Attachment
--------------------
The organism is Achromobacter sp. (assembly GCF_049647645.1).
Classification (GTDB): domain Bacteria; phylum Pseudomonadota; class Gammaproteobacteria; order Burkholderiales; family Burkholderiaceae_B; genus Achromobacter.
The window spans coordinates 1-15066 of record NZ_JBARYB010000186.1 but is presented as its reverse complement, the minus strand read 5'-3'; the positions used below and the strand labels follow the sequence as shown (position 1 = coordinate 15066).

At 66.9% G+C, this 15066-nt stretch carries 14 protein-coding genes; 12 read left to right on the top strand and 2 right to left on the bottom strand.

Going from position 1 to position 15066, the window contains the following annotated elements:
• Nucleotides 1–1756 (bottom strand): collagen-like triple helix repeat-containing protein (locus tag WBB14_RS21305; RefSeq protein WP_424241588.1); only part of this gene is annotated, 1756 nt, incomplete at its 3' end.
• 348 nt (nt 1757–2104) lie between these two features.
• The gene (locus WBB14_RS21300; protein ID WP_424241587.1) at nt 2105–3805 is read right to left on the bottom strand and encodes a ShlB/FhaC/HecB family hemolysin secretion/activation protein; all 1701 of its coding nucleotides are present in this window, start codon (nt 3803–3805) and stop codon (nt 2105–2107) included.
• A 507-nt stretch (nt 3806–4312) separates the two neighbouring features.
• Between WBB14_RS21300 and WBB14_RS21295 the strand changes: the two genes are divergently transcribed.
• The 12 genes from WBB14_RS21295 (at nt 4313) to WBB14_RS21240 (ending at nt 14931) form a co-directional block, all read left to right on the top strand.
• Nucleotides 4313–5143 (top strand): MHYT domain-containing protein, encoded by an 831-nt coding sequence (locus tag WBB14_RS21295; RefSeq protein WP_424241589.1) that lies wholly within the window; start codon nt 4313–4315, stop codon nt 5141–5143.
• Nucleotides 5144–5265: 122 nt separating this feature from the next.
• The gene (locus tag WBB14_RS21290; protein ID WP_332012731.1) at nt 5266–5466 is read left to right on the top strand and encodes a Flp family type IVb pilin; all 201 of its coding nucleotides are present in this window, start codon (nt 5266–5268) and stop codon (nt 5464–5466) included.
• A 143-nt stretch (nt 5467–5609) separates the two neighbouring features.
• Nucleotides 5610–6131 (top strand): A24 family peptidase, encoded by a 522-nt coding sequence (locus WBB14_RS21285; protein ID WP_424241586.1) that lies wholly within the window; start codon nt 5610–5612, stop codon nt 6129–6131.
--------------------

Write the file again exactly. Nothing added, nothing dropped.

The organism is Achromobacter sp. (assembly GCF_049647645.1).
Classification (GTDB): domain Bacteria; phylum Pseudomonadota; class Gammaproteobacteria; order Burkholderiales; family Burkholderiaceae_B; genus Achromobacter.
The window spans coordinates 1-15066 of record NZ_JBARYB010000186.1 but is presented as its reverse complement, the minus strand read 5'-3'; the positions used below and the strand labels follow the sequence as shown (position 1 = coordinate 15066).

At 66.9% G+C, this 15066-nt stretch carries 14 protein-coding genes; 12 read left to right on the top strand and 2 right to left on the bottom strand.

Going from position 1 to position 15066, the window contains the following annotated elements:
• Nucleotides 1–1756 (bottom strand): collagen-like triple helix repeat-containing protein (locus tag WBB14_RS21305; RefSeq protein WP_424241588.1); only part of this gene is annotated, 1756 nt, incomplete at its 3' end.
• 348 nt (nt 1757–2104) lie between these two features.
• The gene (locus WBB14_RS21300; protein ID WP_424241587.1) at nt 2105–3805 is read right to left on the bottom strand and encodes a ShlB/FhaC/HecB family hemolysin secretion/activation protein; all 1701 of its coding nucleotides are present in this window, start codon (nt 3803–3805) and stop codon (nt 2105–2107) included.
• A 507-nt stretch (nt 3806–4312) separates the two neighbouring features.
• Between WBB14_RS21300 and WBB14_RS21295 the strand changes: the two genes are divergently transcribed.
• The 12 genes from WBB14_RS21295 (at nt 4313) to WBB14_RS21240 (ending at nt 14931) form a co-directional block, all read left to right on the top strand.
• Nucleotides 4313–5143 (top strand): MHYT domain-containing protein, encoded by an 831-nt coding sequence (locus tag WBB14_RS21295; RefSeq protein WP_424241589.1) that lies wholly within the window; start codon nt 4313–4315, stop codon nt 5141–5143.
• Nucleotides 5144–5265: 122 nt separating this feature from the next.
• The gene (locus tag WBB14_RS21290; protein ID WP_332012731.1) at nt 5266–5466 is read left to right on the top strand and encodes a Flp family type IVb pilin; all 201 of its coding nucleotides are present in this window, start codon (nt 5266–5268) and stop codon (nt 5464–5466) included.
• A 143-nt stretch (nt 5467–5609) separates the two neighbouring features.
• Nucleotides 5610–6131 (top strand): A24 family peptidase, encoded by a 522-nt coding sequence (locus WBB14_RS21285; protein ID WP_424241586.1) that lies wholly within the window; start codon nt 5610–5612, stop codon nt 6129–6131.